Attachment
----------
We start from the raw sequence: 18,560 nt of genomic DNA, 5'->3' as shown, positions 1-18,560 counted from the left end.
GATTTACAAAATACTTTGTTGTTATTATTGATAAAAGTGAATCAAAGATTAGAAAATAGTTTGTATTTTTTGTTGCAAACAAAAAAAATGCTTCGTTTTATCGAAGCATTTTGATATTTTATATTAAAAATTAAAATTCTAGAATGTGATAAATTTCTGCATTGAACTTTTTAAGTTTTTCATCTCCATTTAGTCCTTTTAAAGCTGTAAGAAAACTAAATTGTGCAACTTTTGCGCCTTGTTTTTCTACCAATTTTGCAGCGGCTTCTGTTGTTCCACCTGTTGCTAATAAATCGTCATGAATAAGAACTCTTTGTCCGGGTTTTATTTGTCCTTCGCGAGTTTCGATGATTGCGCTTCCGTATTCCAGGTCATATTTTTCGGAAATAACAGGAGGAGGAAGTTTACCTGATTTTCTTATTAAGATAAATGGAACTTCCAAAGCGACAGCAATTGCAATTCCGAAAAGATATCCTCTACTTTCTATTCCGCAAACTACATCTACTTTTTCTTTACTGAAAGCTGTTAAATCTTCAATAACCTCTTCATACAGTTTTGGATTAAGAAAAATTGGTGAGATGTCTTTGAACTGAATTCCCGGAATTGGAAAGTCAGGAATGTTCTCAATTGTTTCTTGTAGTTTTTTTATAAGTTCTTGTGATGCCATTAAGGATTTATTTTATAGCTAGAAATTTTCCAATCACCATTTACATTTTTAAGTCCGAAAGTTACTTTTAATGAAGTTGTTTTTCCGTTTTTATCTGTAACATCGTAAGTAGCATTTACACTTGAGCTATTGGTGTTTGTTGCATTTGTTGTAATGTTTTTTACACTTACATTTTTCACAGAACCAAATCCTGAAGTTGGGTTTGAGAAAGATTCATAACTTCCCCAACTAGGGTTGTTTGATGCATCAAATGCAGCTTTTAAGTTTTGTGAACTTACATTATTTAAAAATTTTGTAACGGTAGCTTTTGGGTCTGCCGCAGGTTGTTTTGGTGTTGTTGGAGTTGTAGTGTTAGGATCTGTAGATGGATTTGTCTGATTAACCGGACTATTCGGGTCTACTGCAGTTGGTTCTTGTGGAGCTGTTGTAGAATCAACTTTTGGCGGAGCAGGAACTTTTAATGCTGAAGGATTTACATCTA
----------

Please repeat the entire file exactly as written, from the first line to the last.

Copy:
We start from the raw sequence: 18,560 nt of genomic DNA, 5'->3' as shown, positions 1-18,560 counted from the left end.
GATTTACAAAATACTTTGTTGTTATTATTGATAAAAGTGAATCAAAGATTAGAAAATAGTTTGTATTTTTTGTTGCAAACAAAAAAAATGCTTCGTTTTATCGAAGCATTTTGATATTTTATATTAAAAATTAAAATTCTAGAATGTGATAAATTTCTGCATTGAACTTTTTAAGTTTTTCATCTCCATTTAGTCCTTTTAAAGCTGTAAGAAAACTAAATTGTGCAACTTTTGCGCCTTGTTTTTCTACCAATTTTGCAGCGGCTTCTGTTGTTCCACCTGTTGCTAATAAATCGTCATGAATAAGAACTCTTTGTCCGGGTTTTATTTGTCCTTCGCGAGTTTCGATGATTGCGCTTCCGTATTCCAGGTCATATTTTTCGGAAATAACAGGAGGAGGAAGTTTACCTGATTTTCTTATTAAGATAAATGGAACTTCCAAAGCGACAGCAATTGCAATTCCGAAAAGATATCCTCTACTTTCTATTCCGCAAACTACATCTACTTTTTCTTTACTGAAAGCTGTTAAATCTTCAATAACCTCTTCATACAGTTTTGGATTAAGAAAAATTGGTGAGATGTCTTTGAACTGAATTCCCGGAATTGGAAAGTCAGGAATGTTCTCAATTGTTTCTTGTAGTTTTTTTATAAGTTCTTGTGATGCCATTAAGGATTTATTTTATAGCTAGAAATTTTCCAATCACCATTTACATTTTTAAGTCCGAAAGTTACTTTTAATGAAGTTGTTTTTCCGTTTTTATCTGTAACATCGTAAGTAGCATTTACACTTGAGCTATTGGTGTTTGTTGCATTTGTTGTAATGTTTTTTACACTTACATTTTTCACAGAACCAAATCCTGAAGTTGGGTTTGAGAAAGATTCATAACTTCCCCAACTAGGGTTGTTTGATGCATCAAATGCAGCTTTTAAGTTTTGTGAACTTACATTATTTAAAAATTTTGTAACGGTAGCTTTTGGGTCTGCCGCAGGTTGTTTTGGTGTTGTTGGAGTTGTAGTGTTAGGATCTGTAGATGGATTTGTCTGATTAACCGGACTATTCGGGTCTACTGCAGTTGGTTCTTGTGGAGCTGTTGTAGAATCAACTTTTGGCGGAGCAGGAACTTTTAATGCTGAAGGATTTACATCTA